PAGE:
April – May 2010
If you want to try something different, discover how aerobatics can improve your skills and increase confidence. You can also find advice on how to avoid becoming an accident statistic and read a fascinating account by Justin Wills of flying in Namibia – one of the most outstanding soaring areas in the world – in the April/May issue of S&G.
As sky-watching steps up a pace, we’ve some valuable advice on keeping safe in the air and avoiding becoming an accident statistic. Andy Holmes explains how better winch driving can help pilots to fly safer winch launch rotations, Mike Fox looks at how regular spinning practice can save lives, and Andy Roch unravels the mysteries of NOTAM.
If cross-country is not your thing, or you are just looking for a new challenge, then why not consider aerobatics? Apart from being exhilarating, competitive aerobatics can improve your flying in a number of ways. Charles Baker dispels the myth that it’s all about display flying, and explains how competitive aerobatics gives a purpose to practice and a standard to aim for.
An invitation to fly an EB28 in Namibia was the first step towards an unforgettable experience for Justin Wills. One of the world’s most outstanding soaring areas, Namibia has remained a well-kept gliding secret. Justin discovered that not only is Namibia three times the size of Britain, but the factor also applied to average thermal strength, cloudbase and distance flown.
Wherever you soar, much time is spent in search of thermals. Alan Lapworth looks at the technique of using numerical modelling in researching the structure of thermals. It gives an interesting new perspective on thermal structures, but Alan cautions that the numerically-modelled weather forecast is not always right.
Also in this issue: We report on the BGA Conference and AGM, which, as BGA Chairman Patrick Naegeli reports, achieved the right balance between imparting information, recognising achievements and simply having fun. BGA Development Officer Alison Randle responds to requests for information on successful fundraising with four examples of how gliding clubs have made the most of local opportunities. Platypus talks to Nick Goodhart, the gliding ace who spent 20 years at the top. The GPS comes under the spotlight as Steve Longland continues his series on how aircraft instruments work. Mike Armstrong reports on the 25th anniversary of the national two-seater competition. Sergio Andrade explains why he and his friends are nuts about Brazil, with the help of some stunning images from Nader Couri. Alec Watt experienced flying in India at Deolali GC, where the launch point is a couple of beach chairs and signals between the launch point and the winch are provided by means of a chap with a flag. Having conducted the firstglider pilot comfort survey, Adrian Emck reports that the survey highlighted problem areas and indicated where research should be directed. Australian speed, distance and height record holder Dr Richard Q Agnew reviews the second edition of Bernard Eckey’sAdvanced Soaring Made Easy. Life-long pilot Bryce Bryce-Smith takes to the sky to celebrate his 80th birthday.
Fly safely and have fun.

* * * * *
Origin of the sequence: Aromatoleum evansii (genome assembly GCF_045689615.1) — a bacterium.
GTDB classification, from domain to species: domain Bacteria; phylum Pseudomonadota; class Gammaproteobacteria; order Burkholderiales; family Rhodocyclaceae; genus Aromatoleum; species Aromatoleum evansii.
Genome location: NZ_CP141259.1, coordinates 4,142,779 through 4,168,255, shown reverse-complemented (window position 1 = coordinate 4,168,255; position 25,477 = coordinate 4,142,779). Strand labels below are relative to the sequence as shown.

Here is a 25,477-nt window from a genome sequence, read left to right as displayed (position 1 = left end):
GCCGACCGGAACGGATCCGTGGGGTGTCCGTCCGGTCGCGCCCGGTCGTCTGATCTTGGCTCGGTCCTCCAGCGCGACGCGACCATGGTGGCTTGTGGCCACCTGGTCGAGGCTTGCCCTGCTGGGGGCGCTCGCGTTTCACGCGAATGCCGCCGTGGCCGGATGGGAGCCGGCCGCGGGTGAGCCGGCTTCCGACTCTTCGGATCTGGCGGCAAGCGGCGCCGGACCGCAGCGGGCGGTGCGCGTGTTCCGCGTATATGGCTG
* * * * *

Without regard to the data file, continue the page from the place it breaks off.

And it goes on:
Editor, Sailplane & Gliding
Improving your lot (with the help of someone else’s money)
Alison Randle highlights four examples of successful fundraising by gliding clubs to inspire you to look for local opportunities
With rain over most of the country, it was the perfect day for the conference. Pete Stratten reports on a successful event
Try something different
Competitive aerobatics is exhilarating. It also stretches your skills and improves confidence. Charles Baker looks at the benefits of aerobatics as a mainstream alternative, or addition, to soaring
Instruments – the GPS
Arguably now the glider pilot’s default navigation device, the GPS comes under the spotlight as Steve Longland continues his series on how aircraft instruments work
Glide in Namibia
Justin Wills experiences flying at Kiripotib in southern Namibia, one of the world’s most outstanding soaring areas and yet a well-kept gliding secret amongst connoisseurs of the sky
Join in the fun
Celebrating 25 years of the national two-seater competition, Mike Armstrong looks back to a time when a group of then young instructors got together to discuss ways of getting people enthusiastic about cross-country and competitions
Structure of thermals
Much soaring time is spent in search of them, but what makes the perfect thermal? Alan Lapworth investigates
Nuts about Brazil
A group of friends with a passion for soaring set out to explore the Central Highland. Sergio Andrade tells the tale
Passage to India
Beach umbrellas for launch point and a man with a flag providing signals made gliding at Deolali an interesting addition to Alec Watt’s log book
Don’t force your mate’s crate to rotate
Better winch driving can help pilots to fly safer winch launch rotations. Andy Holmes, BGA winching adviser, explains
Going for a spin
Regular spinning practice can save lives. BGA National Coach Mike Fox looks at how to avoid becoming an accident statistic
Do you know your VFR FIR brief from your PIB? If you’re unsure, read on as Andrew Roch unravels the mysteries of NOTAM
Can you walk after flying?
The first glider pilot comfort survey highlighted problem areas and indicated where research should be directed, reports Adrian Emck
A family affair
Life-long pilot Bryce Bryce-Smith celebrated his 80th birthday by piloting a glider at Cambridge GC during a celebration of his 63 years in the air. His glider’s towplane was piloted by son Robert, with grandson Toby as a passenger
Also in this issue:
BGA news; your letters; Platypus interviews Nick Goodhart; Gliding Gallery; obituaries; club gallery; club focus – Welland; club news; BGA Badges; incident and accident summaries
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